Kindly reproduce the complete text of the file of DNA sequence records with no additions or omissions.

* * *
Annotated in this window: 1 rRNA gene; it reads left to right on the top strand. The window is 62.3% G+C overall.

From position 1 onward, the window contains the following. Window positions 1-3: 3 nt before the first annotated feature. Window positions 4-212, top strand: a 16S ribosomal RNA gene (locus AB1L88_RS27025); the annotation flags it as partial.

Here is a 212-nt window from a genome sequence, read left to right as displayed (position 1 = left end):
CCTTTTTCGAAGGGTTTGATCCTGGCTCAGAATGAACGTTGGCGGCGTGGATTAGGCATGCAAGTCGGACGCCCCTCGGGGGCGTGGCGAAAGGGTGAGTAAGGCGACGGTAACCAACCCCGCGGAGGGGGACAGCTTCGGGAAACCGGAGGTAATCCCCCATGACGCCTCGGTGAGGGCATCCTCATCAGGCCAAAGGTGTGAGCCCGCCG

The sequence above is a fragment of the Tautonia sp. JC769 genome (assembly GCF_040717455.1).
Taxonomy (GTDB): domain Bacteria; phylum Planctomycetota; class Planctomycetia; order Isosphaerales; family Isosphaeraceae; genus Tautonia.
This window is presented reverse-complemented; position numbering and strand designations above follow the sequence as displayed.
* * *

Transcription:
Annotated in this window: 1 rRNA gene; it reads left to right on the top strand. The window is 62.3% G+C overall.

From position 1 onward, the window contains the following. Window positions 1-3: 3 nt before the first annotated feature. Window positions 4-212, top strand: a 16S ribosomal RNA gene (locus AB1L88_RS27025); the annotation flags it as partial.

Here is a 212-nt window from a genome sequence, read left to right as displayed (position 1 = left end):
CCTTTTTCGAAGGGTTTGATCCTGGCTCAGAATGAACGTTGGCGGCGTGGATTAGGCATGCAAGTCGGACGCCCCTCGGGGGCGTGGCGAAAGGGTGAGTAAGGCGACGGTAACCAACCCCGCGGAGGGGGACAGCTTCGGGAAACCGGAGGTAATCCCCCATGACGCCTCGGTGAGGGCATCCTCATCAGGCCAAAGGTGTGAGCCCGCCG

The sequence above is a fragment of the Tautonia sp. JC769 genome (assembly GCF_040717455.1).
Taxonomy (GTDB): domain Bacteria; phylum Planctomycetota; class Planctomycetia; order Isosphaerales; family Isosphaeraceae; genus Tautonia.
This window is presented reverse-complemented; position numbering and strand designations above follow the sequence as displayed.